Joint efforts by investors on ESG issues can be more effective than traditional one-to-one approaches. But with collaborative efforts still relatively uncommon in many areas, there is now a real opportunity for more ESG investors to come together to drive corporate change.
Collective engagements are more effective in some regions
Our analysts say there are several factors that influence how effective each approach is, the most important of which are local practices and customs.
In Europe, collaborative engagement is viewed as relatively more effective because ESG is now part of mainstream investing, there are many activist organisations, and because ownership concentration can be high. One analyst who covers European stocks says: “Europe is not only tuned into ESG issues, but our team knows the senior management of European companies well and is plugged into the various industry bodies and regulatory systems. This helps us to be heard.”
North America and Japan are the only regions where collective action is not viewed as more effective, but even here it is still on a par with one-to-one interactions, meaning it pays to develop good relationships with management teams to build an understanding of which approach works best.
Our analysts who cover the US and Canada report that engagements often take the form of helping companies understand a different perspective rather than encouraging a specific action, so a personal approach can work better. One US healthcare analyst says: “ESG doesn’t come up in group meetings or collaborative settings because fewer US investors are focused on it. So as one of the largest European investors that these domestic US businesses meet, we tend to have better ESG engagement in our one-to-one calls. That is changing though as US demand for ESG products grows.”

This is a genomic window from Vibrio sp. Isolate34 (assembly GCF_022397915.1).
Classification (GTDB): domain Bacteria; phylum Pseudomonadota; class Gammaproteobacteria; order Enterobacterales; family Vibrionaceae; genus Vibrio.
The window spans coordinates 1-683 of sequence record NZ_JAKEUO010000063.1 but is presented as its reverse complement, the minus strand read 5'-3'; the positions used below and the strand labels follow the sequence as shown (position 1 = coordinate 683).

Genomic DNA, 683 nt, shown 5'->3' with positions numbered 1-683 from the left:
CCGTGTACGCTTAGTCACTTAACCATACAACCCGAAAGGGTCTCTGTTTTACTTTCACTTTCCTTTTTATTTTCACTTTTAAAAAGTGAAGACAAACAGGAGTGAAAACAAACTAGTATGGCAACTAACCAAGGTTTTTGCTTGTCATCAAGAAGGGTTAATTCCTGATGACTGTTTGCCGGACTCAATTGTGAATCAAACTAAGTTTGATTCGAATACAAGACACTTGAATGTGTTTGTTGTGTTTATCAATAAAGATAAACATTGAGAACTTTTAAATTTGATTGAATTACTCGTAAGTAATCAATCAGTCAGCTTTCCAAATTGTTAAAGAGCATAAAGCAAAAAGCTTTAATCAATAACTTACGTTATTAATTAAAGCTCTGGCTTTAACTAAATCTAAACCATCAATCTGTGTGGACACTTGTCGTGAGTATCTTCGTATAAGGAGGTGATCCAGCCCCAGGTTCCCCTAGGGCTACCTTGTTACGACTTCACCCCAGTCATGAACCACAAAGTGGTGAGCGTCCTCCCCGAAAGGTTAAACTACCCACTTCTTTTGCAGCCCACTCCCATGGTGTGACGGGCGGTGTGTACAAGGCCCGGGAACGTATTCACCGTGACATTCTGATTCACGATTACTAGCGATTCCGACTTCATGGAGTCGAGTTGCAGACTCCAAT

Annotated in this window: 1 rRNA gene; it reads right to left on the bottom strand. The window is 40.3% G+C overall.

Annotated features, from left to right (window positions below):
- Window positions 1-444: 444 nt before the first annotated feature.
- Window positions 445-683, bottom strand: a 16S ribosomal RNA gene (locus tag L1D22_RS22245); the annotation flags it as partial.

On the other hand, grouping together with other investors can help companies to focus on a particular issue. A US industrials analyst observes: “It can be a more powerful and consistent message to companies when a group of shareholders (or bondholders) all deliver the same message, rather than each talking about their own specific concerns. Many companies I talk to feel somewhat overwhelmed by the wide variety and volume of ESG questions they are fielding, so a collaborative approach may help them focus on the key points that matter.”
Japan, meanwhile, has a different regulatory structure for corporations than elsewhere, and companies still have a lot of crossholdings which can complicate investor discussions. Our fund managers believe Japanese corporate culture is changing fast, and shareholders are being listened to much more, especially during one-to-one engagements on governance.
However, as one fund manager puts it: “Japanese cultural norms mean that aggressive collaborative engagements can be viewed as threatening and could lead to the opposite outcome of what was intended. Domestic asset managers are also often subsidiaries of financial institutions, meaning working together may create conflicts of interest for them.”
Room to grow
Despite signs that investor collaboration can amplify the impact of engagements, only 16% of our analysts report that it is common in the sectors they cover, giving plenty of room for joint action to increase across all regions.